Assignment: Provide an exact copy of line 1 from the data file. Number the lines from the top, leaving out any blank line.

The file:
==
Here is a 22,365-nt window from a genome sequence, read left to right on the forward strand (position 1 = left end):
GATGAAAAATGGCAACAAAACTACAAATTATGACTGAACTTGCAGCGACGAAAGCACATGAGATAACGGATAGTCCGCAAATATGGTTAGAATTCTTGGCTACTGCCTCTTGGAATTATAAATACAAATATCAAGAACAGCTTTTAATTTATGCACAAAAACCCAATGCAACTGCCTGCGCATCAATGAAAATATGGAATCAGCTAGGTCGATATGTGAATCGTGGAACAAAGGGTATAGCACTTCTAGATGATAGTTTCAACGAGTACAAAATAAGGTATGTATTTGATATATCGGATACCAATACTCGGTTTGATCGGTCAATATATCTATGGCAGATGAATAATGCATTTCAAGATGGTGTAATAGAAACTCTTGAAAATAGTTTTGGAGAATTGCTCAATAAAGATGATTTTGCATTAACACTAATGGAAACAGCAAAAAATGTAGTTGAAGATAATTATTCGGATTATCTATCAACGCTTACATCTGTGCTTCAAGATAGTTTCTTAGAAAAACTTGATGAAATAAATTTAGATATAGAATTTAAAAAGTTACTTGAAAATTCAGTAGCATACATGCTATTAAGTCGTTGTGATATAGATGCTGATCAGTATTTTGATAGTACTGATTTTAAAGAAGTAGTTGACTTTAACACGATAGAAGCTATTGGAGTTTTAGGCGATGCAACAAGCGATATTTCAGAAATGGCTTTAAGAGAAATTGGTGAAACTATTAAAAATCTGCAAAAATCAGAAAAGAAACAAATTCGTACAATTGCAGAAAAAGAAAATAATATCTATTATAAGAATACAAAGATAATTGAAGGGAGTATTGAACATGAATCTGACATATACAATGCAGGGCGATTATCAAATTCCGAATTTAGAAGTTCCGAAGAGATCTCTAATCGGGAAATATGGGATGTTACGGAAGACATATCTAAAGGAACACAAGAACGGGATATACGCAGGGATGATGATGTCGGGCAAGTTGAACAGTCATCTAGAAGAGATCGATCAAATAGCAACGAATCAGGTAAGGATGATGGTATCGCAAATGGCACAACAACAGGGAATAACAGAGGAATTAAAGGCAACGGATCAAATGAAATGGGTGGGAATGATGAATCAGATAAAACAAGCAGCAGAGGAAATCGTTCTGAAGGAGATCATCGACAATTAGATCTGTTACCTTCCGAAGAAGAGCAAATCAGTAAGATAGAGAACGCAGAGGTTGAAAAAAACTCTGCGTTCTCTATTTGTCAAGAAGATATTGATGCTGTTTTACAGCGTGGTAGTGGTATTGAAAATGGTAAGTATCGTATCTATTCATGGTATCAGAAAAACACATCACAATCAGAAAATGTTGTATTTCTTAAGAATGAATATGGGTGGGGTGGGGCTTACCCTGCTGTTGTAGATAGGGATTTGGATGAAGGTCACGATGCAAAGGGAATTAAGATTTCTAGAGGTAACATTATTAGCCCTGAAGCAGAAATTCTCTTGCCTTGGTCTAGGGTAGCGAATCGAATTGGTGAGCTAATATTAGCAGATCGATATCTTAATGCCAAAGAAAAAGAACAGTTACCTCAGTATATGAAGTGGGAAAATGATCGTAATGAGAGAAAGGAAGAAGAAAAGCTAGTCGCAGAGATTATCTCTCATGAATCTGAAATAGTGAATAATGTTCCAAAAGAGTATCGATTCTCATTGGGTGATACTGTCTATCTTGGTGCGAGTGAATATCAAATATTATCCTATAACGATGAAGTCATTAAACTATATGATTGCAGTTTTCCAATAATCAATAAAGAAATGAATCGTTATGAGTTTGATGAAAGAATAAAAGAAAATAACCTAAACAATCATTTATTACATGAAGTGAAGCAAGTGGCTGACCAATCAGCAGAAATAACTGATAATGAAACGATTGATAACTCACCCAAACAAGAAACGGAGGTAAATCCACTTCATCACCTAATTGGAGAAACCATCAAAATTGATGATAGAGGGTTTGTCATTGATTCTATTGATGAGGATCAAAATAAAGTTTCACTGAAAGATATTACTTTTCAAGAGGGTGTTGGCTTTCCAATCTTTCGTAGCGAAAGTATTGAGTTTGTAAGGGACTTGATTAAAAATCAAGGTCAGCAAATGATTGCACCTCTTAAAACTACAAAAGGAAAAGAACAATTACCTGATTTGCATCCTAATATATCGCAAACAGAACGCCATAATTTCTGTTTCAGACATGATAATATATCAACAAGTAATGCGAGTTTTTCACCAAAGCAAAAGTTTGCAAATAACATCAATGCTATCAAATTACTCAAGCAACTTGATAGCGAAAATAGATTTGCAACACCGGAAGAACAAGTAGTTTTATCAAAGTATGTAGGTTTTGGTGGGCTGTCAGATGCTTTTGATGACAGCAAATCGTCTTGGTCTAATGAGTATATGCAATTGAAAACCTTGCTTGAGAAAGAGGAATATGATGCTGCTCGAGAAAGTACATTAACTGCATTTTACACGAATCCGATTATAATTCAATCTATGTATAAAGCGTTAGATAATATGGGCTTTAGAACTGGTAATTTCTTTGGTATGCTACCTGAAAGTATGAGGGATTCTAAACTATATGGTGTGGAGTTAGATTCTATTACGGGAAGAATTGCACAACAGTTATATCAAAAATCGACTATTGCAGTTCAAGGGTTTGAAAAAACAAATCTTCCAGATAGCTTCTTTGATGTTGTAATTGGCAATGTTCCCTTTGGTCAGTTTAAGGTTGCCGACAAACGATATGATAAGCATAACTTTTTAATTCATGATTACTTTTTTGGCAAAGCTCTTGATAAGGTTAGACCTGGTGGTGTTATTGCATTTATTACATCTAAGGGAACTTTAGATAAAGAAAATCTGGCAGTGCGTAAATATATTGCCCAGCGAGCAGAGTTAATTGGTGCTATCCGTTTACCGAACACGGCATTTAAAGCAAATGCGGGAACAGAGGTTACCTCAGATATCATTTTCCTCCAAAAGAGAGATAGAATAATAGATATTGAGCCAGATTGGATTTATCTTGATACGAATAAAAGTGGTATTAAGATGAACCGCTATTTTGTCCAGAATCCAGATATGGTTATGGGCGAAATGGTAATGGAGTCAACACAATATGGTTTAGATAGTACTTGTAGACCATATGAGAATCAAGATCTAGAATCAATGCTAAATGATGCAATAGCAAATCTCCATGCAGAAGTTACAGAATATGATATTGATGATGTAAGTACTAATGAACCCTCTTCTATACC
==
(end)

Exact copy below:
Here is a 22,365-nt window from a genome sequence, read left to right on the forward strand (position 1 = left end):